Within the structure of the 2x2 system there is a type of class
distinction. This is understood but not talked about within the
group. (This distinction does not include the workers who have
their own class distinction.) One could say that the "friends" fall
into one of these four categories:
1. The Snubbed Saints
The ones who have re-professed several times. Those in divided
homes, the very poor, the widows, those with handicaps, disease,
obesity, single mothers, the families with special problems. These
are the forgotten ones, the ones no one invites to dinner, to sings,
Former "Snubbed Saint" writes:
"It is clear to me now that I started out as
a "Celebrity Saint" having professed as an adult "outsider."
I gained notoriety in that first year and was paid lots of
attention-it seemed like I gained instant friends! But as
time went by I soon became a "Snubbed Saint." After all, I
didn't have an "in" with the big professing families and worst
of all I was from a divided home! The fact that my kids went
to meeting for years, yet never professed, was another reason
for my low status! But there is still another reason, as I
now so clearly see it, for my low standing in the "Way." I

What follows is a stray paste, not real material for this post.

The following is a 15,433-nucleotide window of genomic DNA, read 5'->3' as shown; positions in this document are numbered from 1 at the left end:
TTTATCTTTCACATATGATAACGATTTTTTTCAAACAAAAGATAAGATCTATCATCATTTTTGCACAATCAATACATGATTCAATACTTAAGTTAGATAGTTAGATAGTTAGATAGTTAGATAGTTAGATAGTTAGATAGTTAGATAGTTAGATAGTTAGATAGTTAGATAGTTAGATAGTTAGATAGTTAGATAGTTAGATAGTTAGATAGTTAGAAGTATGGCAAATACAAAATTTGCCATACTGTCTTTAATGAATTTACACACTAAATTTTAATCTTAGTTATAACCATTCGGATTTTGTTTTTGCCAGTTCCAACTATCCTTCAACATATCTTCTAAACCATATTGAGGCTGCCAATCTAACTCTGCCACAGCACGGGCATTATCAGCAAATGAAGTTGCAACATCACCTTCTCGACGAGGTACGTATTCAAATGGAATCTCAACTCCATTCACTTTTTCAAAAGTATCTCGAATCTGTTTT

never did quite catch on to the deportment of the group-that
necessary quiet demeanor, soft speaking voice, lack of "worldly"
talk and use of slang, and seemingly gentle spirit which seemed
to count for so much!" - S.G.
2. The So-So Saints
These are just the run of the mill, ordinary ones. They aren't
ostracized, but neither do they enjoy any privileges or attention.
They notice they are left out but aren't sure just what the reason
may be They are the main body of neglected "friends." They often
have problems with their families leaving the church. They try hard
but fail often, having little comprehension of what they believe.
3. The Celebrity Saints
These are the ones who by virtue of professing in only three
meetings gain reputation. Or, they may be some personable,
wealthy or religious person. These usually have money or status
which lend credibility to the church. They also include the older
fourth or fifth generation members who have workers for relatives.
Newly professing people are in this category for about one year.
Then, they too, join the So-So Saints. A change in status often
occurs when people move from one location to another.
4. The Superior Saints
These have meeting or convention on their property. Or, they have
influence with the head workers. Some of these families even have